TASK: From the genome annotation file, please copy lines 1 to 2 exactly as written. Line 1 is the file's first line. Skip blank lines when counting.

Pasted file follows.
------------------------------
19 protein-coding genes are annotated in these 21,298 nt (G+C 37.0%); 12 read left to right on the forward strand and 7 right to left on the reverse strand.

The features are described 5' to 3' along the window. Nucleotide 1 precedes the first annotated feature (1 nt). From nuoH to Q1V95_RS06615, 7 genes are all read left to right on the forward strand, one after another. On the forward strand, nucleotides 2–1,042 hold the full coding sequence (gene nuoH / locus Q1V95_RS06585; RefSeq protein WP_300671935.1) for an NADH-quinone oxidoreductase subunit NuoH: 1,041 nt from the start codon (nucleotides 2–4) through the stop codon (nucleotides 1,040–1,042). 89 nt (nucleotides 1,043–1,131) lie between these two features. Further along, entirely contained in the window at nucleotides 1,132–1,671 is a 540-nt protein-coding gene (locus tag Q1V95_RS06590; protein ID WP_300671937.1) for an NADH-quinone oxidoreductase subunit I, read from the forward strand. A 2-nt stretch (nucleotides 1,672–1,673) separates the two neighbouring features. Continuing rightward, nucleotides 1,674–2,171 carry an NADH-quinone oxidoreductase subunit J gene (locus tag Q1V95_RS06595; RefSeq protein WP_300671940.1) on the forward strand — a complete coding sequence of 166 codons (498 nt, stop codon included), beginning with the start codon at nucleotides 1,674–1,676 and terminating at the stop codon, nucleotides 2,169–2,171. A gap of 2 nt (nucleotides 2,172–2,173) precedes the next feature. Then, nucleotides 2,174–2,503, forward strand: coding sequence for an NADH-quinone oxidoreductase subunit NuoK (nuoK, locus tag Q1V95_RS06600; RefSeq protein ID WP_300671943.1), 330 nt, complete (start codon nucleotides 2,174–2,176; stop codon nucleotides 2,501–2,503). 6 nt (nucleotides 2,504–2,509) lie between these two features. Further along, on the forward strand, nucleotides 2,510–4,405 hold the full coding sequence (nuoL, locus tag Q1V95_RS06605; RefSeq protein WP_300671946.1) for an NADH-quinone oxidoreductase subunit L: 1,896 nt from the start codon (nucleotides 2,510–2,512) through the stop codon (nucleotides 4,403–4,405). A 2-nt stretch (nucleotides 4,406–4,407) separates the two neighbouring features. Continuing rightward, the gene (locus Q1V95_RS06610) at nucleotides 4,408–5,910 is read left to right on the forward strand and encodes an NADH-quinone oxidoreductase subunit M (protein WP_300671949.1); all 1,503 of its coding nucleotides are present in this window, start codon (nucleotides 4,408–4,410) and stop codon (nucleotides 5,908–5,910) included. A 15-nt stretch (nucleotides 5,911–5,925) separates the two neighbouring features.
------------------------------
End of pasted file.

19 protein-coding genes are annotated in these 21,298 nt (G+C 37.0%); 12 read left to right on the forward strand and 7 right to left on the reverse strand.

The features are described 5' to 3' along the window. Nucleotide 1 precedes the first annotated feature (1 nt). From nuoH to Q1V95_RS06615, 7 genes are all read left to right on the forward strand, one after another. On the forward strand, nucleotides 2–1,042 hold the full coding sequence (gene nuoH / locus Q1V95_RS06585; RefSeq protein WP_300671935.1) for an NADH-quinone oxidoreductase subunit NuoH: 1,041 nt from the start codon (nucleotides 2–4) through the stop codon (nucleotides 1,040–1,042). 89 nt (nucleotides 1,043–1,131) lie between these two features. Further along, entirely contained in the window at nucleotides 1,132–1,671 is a 540-nt protein-coding gene (locus tag Q1V95_RS06590; protein ID WP_300671937.1) for an NADH-quinone oxidoreductase subunit I, read from the forward strand. A 2-nt stretch (nucleotides 1,672–1,673) separates the two neighbouring features. Continuing rightward, nucleotides 1,674–2,171 carry an NADH-quinone oxidoreductase subunit J gene (locus tag Q1V95_RS06595; RefSeq protein WP_300671940.1) on the forward strand — a complete coding sequence of 166 codons (498 nt, stop codon included), beginning with the start codon at nucleotides 1,674–1,676 and terminating at the stop codon, nucleotides 2,169–2,171. A gap of 2 nt (nucleotides 2,172–2,173) precedes the next feature. Then, nucleotides 2,174–2,503, forward strand: coding sequence for an NADH-quinone oxidoreductase subunit NuoK (nuoK, locus tag Q1V95_RS06600; RefSeq protein ID WP_300671943.1), 330 nt, complete (start codon nucleotides 2,174–2,176; stop codon nucleotides 2,501–2,503). 6 nt (nucleotides 2,504–2,509) lie between these two features. Further along, on the forward strand, nucleotides 2,510–4,405 hold the full coding sequence (nuoL, locus tag Q1V95_RS06605; RefSeq protein WP_300671946.1) for an NADH-quinone oxidoreductase subunit L: 1,896 nt from the start codon (nucleotides 2,510–2,512) through the stop codon (nucleotides 4,403–4,405). A 2-nt stretch (nucleotides 4,406–4,407) separates the two neighbouring features. Continuing rightward, the gene (locus Q1V95_RS06610) at nucleotides 4,408–5,910 is read left to right on the forward strand and encodes an NADH-quinone oxidoreductase subunit M (protein WP_300671949.1); all 1,503 of its coding nucleotides are present in this window, start codon (nucleotides 4,408–4,410) and stop codon (nucleotides 5,908–5,910) included. A 15-nt stretch (nucleotides 5,911–5,925) separates the two neighbouring features.